It’s been almost four years since Center for Medical Progress, led by investigative journalist David Daleiden, released several undercover videos of Planned Parenthood. The videos caused a firestorm of controversy and truly threatened a Congressional attempt to defund the abortion giant for the first time in its history.

Unfortunately, the outrage didn’t result in Planned Parenthood being defunded or any other significant repercussions. Despite overwhelming evidence of alleged wrongdoing by Planned Parenthood, it is David Daleiden who is struggling through years of legal troubles and multiple lawsuits.

Most recently, the judge in Daleiden’s case made the decision to seal the names of those individuals caught on the undercover videos for fear for their safety. It was an unnecessary step considering that the identities of those on the video have been public for several years and no harm has come to them.

Planned Parenthood also made a rare request. The organization asked that they be allowed to join California’s criminal prosecution against Daleiden. It is a highly unusual move and shows that despite the four years since his videos were released, Planned Parenthood is still nervous about the information revealed in Daleiden’s undercover reports.

On the videos, Planned Parenthood officials were shown being callous and ethically corrupt, but also allegedly committing two illegal activities.

The first is that they were altering abortion procedures in order to provide certain parts or either the intact body of a preborn baby for the purposes of medical research. While it is legal to provide fetal tissue for research studies, medical providers cannot alter the procedure to get a better specimen, which could potentially put the patients’ lives at risk.

Second, it is also illegal to sell fetal tissue for a profit. A business, like Planned Parenthood, can be compensated for the cost of transportation or storage for the tissue, but cannot charge different prices for different specimens and make money off those various “sales.”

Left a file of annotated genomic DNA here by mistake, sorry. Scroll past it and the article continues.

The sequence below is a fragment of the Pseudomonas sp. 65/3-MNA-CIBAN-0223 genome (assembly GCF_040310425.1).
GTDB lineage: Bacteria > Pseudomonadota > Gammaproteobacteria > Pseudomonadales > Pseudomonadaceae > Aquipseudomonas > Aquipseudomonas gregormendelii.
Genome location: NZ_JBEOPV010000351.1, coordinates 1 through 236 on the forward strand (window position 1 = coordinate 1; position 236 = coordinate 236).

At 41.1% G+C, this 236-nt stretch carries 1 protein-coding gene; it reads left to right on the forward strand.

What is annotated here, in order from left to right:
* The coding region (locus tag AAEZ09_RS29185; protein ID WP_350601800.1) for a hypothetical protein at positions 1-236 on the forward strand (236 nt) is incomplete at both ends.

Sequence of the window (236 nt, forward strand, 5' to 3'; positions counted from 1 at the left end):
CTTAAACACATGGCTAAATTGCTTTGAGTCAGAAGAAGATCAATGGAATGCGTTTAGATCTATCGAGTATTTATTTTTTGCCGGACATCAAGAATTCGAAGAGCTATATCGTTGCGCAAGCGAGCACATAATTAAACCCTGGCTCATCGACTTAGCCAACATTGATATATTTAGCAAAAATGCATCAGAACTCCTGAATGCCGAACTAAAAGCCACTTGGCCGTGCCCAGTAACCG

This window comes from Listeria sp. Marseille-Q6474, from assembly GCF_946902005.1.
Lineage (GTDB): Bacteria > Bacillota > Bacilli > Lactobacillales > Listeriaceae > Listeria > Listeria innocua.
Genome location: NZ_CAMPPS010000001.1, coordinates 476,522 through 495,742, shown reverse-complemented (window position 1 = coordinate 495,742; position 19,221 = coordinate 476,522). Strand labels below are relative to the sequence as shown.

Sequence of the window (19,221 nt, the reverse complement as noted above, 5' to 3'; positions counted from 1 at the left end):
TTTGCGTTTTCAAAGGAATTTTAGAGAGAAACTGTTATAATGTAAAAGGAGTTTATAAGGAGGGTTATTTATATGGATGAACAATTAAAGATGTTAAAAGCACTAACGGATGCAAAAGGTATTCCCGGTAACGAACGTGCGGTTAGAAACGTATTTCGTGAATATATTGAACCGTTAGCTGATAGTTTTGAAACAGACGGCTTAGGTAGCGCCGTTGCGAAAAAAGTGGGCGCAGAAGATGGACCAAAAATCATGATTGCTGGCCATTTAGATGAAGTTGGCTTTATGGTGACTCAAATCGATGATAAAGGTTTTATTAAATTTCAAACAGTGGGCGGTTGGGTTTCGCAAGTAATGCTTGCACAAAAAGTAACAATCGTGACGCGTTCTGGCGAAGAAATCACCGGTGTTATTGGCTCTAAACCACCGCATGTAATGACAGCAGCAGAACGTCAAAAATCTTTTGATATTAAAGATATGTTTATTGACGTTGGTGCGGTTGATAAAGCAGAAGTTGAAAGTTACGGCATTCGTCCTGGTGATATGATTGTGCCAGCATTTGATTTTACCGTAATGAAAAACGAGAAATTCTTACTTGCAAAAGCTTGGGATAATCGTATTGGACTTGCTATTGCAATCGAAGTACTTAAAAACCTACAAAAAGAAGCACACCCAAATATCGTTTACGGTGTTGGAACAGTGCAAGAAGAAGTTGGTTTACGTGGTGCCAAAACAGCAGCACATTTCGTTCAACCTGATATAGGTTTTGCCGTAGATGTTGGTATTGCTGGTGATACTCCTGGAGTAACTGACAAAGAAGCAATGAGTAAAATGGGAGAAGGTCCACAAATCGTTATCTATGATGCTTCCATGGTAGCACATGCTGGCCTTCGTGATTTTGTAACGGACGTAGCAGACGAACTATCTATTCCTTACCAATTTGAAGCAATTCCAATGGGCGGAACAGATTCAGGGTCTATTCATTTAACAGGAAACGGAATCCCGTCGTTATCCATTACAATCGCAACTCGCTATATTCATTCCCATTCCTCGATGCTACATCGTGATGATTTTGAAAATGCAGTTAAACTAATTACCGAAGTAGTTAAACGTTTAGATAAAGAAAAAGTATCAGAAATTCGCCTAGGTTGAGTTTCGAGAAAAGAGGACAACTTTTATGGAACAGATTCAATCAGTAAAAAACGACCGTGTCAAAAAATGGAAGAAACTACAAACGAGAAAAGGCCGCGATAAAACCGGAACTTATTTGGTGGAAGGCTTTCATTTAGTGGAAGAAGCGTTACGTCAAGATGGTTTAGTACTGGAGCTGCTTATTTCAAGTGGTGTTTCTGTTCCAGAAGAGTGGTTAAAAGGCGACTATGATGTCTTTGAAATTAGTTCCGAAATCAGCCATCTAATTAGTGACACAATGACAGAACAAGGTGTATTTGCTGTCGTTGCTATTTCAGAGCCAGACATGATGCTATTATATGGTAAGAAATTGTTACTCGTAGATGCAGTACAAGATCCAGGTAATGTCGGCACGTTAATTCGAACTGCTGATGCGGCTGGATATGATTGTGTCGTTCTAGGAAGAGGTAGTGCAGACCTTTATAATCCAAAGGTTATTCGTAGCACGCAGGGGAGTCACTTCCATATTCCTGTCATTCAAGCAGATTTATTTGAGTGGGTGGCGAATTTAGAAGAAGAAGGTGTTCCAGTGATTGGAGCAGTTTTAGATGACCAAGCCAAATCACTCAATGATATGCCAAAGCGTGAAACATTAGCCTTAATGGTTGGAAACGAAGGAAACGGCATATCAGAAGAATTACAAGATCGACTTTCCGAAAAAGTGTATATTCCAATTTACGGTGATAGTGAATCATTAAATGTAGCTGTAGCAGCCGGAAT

Planned Parenthood officials were allegedly implicated in both instances. If proved true, it is a clear violation of not only the law but of medical ethics as well.

While Daleiden has been dealing with constant legal battles, most of those caught on his undercover videos have escaped any legal repercussions. But their position at Planned Parenthood is another matter.

Many if not all of those caught on the videos no longer work for Planned Parenthood. One of the officials caught on the undercover videos went from a high corporate position in the organization, to being exiled to Hawaii in a much smaller, local role. Another opened her own abortion clinic in a separate state after resigning from her position.

The fallout from the undercover videos demonstrated some seriously questionable, if not outright illegal, activity from Planned Parenthood. Although the videos didn’t have the effect David Daleiden and his team wanted, the videos were successful at shuffling up the leadership at the local and national levels.

Since the release of the videos, former Planned Parenthood President, and progressive political activist, Cecile Richards resigned. Several other high-ranking members of the leadership team have also resigned in the last year or two. The new president of Planned Parenthood, Dr. Leana Wen, is continuing to change and restructure the entire organization to a supposedly more health-focused view, which has not gone over well with some of the more political hardliners.

Although there may be times that Daleiden feels like his effort possibly failed, especially in light of his many legal disputes, it didn’t. The videos were unable to deal a decisive blow to Planned Parenthood like he wanted, but it certainly changed the leadership and decreased some of the public’s trust in the organization. In 2016, the year after the videos were released, Planned Parenthood completed the lowest number of abortions in nine years.

Maybe in the next nine years, Planned Parenthood will finally lose its federal funding.

(The preliminary hearing in the Daleiden case will begin on April 22nd.)